And Valeant’s Lainie Keller, a vice president of communications, says the company is committed to limiting price increases.

“The current management team is committed to ensuring that past decisions with respect to product pricing are not repeated,” Keller says.

Erin Fox, who directs drug information at the University of Utah Health Care, said the findings by Khot and his colleagues reveal “exactly what a lot of pharmacists have been talking about. When prices are unsustainable, you have to stop using the drug whenever you can. You just can’t afford it.”

Fox says her Utah health system has removed isoproterenol from its bright-red crash carts, which are stocked for emergencies like heart attacks. But Nitroprusside is more difficult to replace.

“If you need it, you need it,” Fox says. “That’s exactly why the usage has not gone down to zero, even with the huge price increases.”

Cleveland Clinic leaders spent months investigating each drug’s use and potential alternatives, Khot says.

“We’re not going to ration or restrict this drug in any way that would negatively impact these patients,” Khot says, adding that he hopes to do more research on how the decreased use of both drugs has affected patients.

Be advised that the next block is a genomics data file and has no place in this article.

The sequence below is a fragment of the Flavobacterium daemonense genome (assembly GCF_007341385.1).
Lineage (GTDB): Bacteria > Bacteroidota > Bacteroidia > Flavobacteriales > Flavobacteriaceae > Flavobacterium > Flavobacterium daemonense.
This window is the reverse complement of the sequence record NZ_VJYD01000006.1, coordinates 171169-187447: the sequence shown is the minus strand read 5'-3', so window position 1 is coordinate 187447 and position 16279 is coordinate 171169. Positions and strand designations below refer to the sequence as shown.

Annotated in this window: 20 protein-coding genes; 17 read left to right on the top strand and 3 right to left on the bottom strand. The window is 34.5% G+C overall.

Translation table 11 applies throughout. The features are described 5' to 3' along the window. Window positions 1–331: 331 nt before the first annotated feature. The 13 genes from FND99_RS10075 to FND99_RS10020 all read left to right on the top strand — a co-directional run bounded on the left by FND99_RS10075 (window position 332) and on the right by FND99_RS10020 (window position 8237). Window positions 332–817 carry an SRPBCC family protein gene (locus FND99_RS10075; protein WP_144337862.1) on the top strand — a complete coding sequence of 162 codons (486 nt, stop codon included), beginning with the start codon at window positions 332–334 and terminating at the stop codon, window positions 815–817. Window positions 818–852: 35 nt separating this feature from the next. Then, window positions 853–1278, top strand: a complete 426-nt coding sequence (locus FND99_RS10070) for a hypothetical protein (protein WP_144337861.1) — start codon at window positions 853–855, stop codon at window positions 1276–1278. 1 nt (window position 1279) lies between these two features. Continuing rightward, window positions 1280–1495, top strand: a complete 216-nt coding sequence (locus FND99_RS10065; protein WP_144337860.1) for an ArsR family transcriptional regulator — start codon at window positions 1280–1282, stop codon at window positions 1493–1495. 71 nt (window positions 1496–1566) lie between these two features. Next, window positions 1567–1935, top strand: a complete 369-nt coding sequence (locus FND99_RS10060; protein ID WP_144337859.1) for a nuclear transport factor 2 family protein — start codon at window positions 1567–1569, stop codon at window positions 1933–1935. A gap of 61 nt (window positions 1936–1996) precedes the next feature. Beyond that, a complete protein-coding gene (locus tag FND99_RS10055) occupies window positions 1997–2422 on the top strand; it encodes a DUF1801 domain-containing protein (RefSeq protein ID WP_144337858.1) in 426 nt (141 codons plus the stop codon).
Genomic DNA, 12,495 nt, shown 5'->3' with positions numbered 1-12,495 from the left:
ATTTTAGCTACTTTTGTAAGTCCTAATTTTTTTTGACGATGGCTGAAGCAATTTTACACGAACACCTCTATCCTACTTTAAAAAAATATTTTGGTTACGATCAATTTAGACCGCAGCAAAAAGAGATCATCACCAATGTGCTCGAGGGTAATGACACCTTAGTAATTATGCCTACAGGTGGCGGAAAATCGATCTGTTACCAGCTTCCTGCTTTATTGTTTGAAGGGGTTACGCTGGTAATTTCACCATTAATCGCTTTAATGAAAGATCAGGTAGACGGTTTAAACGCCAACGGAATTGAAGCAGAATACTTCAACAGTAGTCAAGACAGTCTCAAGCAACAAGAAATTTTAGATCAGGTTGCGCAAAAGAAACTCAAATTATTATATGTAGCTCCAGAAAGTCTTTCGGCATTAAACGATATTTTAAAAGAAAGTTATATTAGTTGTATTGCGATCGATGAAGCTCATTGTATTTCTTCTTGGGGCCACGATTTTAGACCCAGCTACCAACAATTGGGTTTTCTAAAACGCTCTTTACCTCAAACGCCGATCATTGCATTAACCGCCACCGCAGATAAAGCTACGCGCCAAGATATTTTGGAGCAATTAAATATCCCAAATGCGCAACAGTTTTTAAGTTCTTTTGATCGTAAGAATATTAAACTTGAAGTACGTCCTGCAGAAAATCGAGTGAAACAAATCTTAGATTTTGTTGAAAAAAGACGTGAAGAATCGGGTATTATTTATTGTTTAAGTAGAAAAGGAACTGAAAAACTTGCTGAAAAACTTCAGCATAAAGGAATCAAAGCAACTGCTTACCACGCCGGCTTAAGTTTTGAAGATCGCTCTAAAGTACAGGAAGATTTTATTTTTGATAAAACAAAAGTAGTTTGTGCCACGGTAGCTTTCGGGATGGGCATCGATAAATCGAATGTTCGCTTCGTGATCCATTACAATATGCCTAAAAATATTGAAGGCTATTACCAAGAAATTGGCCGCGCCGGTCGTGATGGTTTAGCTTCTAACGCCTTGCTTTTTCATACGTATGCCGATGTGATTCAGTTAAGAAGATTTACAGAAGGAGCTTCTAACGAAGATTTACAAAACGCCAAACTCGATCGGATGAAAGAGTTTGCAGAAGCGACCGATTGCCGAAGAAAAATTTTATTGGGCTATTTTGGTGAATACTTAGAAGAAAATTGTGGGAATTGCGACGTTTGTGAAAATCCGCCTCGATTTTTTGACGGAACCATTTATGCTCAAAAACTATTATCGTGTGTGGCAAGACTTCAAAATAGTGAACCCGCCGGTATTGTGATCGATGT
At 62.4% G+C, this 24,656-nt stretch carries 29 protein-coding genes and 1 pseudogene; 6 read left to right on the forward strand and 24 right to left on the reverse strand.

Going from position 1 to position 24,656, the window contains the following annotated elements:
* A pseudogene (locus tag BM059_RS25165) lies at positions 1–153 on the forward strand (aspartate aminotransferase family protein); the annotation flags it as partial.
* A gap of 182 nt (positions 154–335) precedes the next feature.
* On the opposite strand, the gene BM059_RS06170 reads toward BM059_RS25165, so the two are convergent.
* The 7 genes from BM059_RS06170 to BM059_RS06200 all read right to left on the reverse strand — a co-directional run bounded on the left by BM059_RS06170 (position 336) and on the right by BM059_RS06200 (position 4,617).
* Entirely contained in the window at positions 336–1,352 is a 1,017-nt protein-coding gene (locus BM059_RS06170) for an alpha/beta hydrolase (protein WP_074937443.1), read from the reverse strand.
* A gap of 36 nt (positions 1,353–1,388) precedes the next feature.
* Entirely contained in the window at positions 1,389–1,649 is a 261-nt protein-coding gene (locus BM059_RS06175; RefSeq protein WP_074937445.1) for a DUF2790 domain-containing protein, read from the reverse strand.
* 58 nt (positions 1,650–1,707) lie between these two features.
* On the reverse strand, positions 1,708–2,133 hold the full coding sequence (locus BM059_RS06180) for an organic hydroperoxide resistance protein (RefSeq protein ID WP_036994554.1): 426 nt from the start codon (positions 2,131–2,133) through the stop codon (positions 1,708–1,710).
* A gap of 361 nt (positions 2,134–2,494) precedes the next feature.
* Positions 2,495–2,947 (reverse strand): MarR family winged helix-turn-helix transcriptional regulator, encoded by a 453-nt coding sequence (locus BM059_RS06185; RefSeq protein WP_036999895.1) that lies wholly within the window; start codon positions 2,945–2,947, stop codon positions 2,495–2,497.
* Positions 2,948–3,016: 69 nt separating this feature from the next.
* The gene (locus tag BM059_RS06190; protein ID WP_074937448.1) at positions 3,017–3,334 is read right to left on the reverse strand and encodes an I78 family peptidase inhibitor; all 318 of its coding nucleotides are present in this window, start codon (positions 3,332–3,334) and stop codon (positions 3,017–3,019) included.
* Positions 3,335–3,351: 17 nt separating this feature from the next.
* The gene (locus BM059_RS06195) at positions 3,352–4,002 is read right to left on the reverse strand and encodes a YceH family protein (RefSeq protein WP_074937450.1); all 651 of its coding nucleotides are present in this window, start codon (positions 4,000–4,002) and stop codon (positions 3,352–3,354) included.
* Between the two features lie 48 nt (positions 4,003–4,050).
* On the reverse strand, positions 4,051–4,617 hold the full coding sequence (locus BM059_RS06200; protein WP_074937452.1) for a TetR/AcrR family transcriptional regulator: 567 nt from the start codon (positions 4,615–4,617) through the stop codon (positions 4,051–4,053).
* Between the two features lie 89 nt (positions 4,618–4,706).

Dr. Richard Fogel is a cardiologist and electrophysiologist at St. Vincent, an Indiana hospital that’s part of Ascension, a large nonprofit chain with facilities in 22 states and the District of Columbia. He told a Senate committee last year that the cost of the two drugs alone drove a nearly $12 million increase in Ascension’s spending over one year.

“While we understand a steady, rational increase in prices, it is the sudden, unfounded price explosions in select older drugs that hinder us in caring for patients,” Fogel told the committee.

The NEJM letter also analyzed the use of two drugs that remained stable in price over that time period, as a control group — nitroglycerin and dobutamine. The number of patients treated with nitroglycerin, a drug used for chest pain and heart failure, increased by 89 percent. Khot warns that the drugs can’t always be used as substitutes.

Kaiser Health News, a nonprofit health newsroom, is an editorially independent part of the Kaiser Family Foundation.

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Belgian And Dutch Officials Point Fingers Amid Egg Contamination Scare

Eggs are being progressively reintroduced in Dutch markets, including this one in Alkmaar, after a contamination scare prompted supermarkets in several European countries to pull their supplies of eggs.